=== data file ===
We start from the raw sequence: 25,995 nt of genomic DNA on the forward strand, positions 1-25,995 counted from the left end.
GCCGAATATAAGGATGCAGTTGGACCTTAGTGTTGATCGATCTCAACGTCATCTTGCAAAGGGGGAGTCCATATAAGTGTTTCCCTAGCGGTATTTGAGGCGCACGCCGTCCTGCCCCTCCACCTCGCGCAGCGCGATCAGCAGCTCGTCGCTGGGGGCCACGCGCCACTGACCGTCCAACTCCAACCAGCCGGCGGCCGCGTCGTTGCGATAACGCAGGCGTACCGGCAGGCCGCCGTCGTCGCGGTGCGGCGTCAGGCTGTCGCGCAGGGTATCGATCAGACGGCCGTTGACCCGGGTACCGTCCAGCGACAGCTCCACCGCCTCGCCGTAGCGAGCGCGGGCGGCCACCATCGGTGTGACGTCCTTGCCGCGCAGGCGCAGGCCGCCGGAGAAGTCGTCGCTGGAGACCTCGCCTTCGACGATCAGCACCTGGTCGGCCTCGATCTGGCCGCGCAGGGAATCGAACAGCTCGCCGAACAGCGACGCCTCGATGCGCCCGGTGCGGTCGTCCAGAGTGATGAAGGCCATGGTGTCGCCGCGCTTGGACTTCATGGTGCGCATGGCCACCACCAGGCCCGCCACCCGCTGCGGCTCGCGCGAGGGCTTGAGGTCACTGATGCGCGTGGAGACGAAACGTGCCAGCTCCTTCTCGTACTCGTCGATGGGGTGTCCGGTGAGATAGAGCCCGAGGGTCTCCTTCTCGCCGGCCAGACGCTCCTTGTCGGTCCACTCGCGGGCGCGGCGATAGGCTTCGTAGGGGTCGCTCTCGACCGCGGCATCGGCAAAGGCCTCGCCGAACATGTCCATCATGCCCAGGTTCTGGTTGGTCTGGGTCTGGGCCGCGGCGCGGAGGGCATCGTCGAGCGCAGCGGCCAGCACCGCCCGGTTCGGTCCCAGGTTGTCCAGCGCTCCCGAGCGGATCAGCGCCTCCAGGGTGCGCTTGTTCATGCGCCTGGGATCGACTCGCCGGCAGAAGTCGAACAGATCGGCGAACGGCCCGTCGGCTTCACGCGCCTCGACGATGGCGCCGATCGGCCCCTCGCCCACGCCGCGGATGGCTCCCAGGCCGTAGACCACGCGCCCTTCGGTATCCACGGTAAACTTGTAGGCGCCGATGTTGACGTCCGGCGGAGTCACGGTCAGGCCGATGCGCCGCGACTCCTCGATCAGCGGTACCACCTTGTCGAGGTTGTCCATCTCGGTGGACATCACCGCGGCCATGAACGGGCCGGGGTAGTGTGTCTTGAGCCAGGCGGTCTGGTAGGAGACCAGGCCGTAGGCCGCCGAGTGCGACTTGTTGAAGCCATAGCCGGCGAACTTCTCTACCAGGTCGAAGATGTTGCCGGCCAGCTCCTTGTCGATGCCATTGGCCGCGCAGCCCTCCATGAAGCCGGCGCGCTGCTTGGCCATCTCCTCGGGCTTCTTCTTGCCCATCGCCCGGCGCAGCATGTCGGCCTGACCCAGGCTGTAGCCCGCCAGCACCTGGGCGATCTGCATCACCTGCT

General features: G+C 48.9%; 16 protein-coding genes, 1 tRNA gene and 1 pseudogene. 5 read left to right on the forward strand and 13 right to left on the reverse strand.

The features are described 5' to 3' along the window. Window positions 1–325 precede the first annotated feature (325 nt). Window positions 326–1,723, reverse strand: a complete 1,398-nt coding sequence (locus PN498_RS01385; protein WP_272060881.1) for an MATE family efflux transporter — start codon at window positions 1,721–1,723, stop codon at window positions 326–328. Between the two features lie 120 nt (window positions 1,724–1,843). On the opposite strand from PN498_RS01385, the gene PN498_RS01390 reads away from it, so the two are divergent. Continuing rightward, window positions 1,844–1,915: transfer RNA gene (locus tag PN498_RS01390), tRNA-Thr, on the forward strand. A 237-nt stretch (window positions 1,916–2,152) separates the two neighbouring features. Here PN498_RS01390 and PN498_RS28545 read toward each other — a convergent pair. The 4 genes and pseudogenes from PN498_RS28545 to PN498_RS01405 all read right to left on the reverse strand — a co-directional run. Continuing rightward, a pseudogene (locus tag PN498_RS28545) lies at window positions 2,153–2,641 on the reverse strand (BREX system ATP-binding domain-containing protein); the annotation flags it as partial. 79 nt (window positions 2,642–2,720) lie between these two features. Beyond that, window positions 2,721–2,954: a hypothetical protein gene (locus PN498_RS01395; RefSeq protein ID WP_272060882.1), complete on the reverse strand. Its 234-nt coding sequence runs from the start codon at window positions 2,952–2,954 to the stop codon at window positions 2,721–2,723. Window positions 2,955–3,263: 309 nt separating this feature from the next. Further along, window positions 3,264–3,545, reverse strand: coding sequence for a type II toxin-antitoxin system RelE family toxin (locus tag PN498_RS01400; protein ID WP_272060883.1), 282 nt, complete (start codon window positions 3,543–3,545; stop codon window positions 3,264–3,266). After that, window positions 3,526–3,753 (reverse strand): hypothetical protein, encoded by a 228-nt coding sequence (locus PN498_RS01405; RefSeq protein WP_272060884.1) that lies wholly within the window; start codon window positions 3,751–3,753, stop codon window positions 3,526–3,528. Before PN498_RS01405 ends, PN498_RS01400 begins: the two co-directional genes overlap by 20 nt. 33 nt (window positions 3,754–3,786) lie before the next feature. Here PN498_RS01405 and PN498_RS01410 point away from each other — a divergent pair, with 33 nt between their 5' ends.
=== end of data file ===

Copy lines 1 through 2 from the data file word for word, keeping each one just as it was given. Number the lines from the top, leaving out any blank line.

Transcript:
We start from the raw sequence: 25,995 nt of genomic DNA on the forward strand, positions 1-25,995 counted from the left end.
GCCGAATATAAGGATGCAGTTGGACCTTAGTGTTGATCGATCTCAACGTCATCTTGCAAAGGGGGAGTCCATATAAGTGTTTCCCTAGCGGTATTTGAGGCGCACGCCGTCCTGCCCCTCCACCTCGCGCAGCGCGATCAGCAGCTCGTCGCTGGGGGCCACGCGCCACTGACCGTCCAACTCCAACCAGCCGGCGGCCGCGTCGTTGCGATAACGCAGGCGTACCGGCAGGCCGCCGTCGTCGCGGTGCGGCGTCAGGCTGTCGCGCAGGGTATCGATCAGACGGCCGTTGACCCGGGTACCGTCCAGCGACAGCTCCACCGCCTCGCCGTAGCGAGCGCGGGCGGCCACCATCGGTGTGACGTCCTTGCCGCGCAGGCGCAGGCCGCCGGAGAAGTCGTCGCTGGAGACCTCGCCTTCGACGATCAGCACCTGGTCGGCCTCGATCTGGCCGCGCAGGGAATCGAACAGCTCGCCGAACAGCGACGCCTCGATGCGCCCGGTGCGGTCGTCCAGAGTGATGAAGGCCATGGTGTCGCCGCGCTTGGACTTCATGGTGCGCATGGCCACCACCAGGCCCGCCACCCGCTGCGGCTCGCGCGAGGGCTTGAGGTCACTGATGCGCGTGGAGACGAAACGTGCCAGCTCCTTCTCGTACTCGTCGATGGGGTGTCCGGTGAGATAGAGCCCGAGGGTCTCCTTCTCGCCGGCCAGACGCTCCTTGTCGGTCCACTCGCGGGCGCGGCGATAGGCTTCGTAGGGGTCGCTCTCGACCGCGGCATCGGCAAAGGCCTCGCCGAACATGTCCATCATGCCCAGGTTCTGGTTGGTCTGGGTCTGGGCCGCGGCGCGGAGGGCATCGTCGAGCGCAGCGGCCAGCACCGCCCGGTTCGGTCCCAGGTTGTCCAGCGCTCCCGAGCGGATCAGCGCCTCCAGGGTGCGCTTGTTCATGCGCCTGGGATCGACTCGCCGGCAGAAGTCGAACAGATCGGCGAACGGCCCGTCGGCTTCACGCGCCTCGACGATGGCGCCGATCGGCCCCTCGCCCACGCCGCGGATGGCTCCCAGGCCGTAGACCACGCGCCCTTCGGTATCCACGGTAAACTTGTAGGCGCCGATGTTGACGTCCGGCGGAGTCACGGTCAGGCCGATGCGCCGCGACTCCTCGATCAGCGGTACCACCTTGTCGAGGTTGTCCATCTCGGTGGACATCACCGCGGCCATGAACGGGCCGGGGTAGTGTGTCTTGAGCCAGGCGGTCTGGTAGGAGACCAGGCCGTAGGCCGCCGAGTGCGACTTGTTGAAGCCATAGCCGGCGAACTTCTCTACCAGGTCGAAGATGTTGCCGGCCAGCTCCTTGTCGATGCCATTGGCCGCGCAGCCCTCCATGAAGCCGGCGCGCTGCTTGGCCATCTCCTCGGGCTTCTTCTTGCCCATCGCCCGGCGCAGCATGTCGGCCTGACCCAGGCTGTAGCCCGCCAGCACCTGGGCGATCTGCATCACCTGCT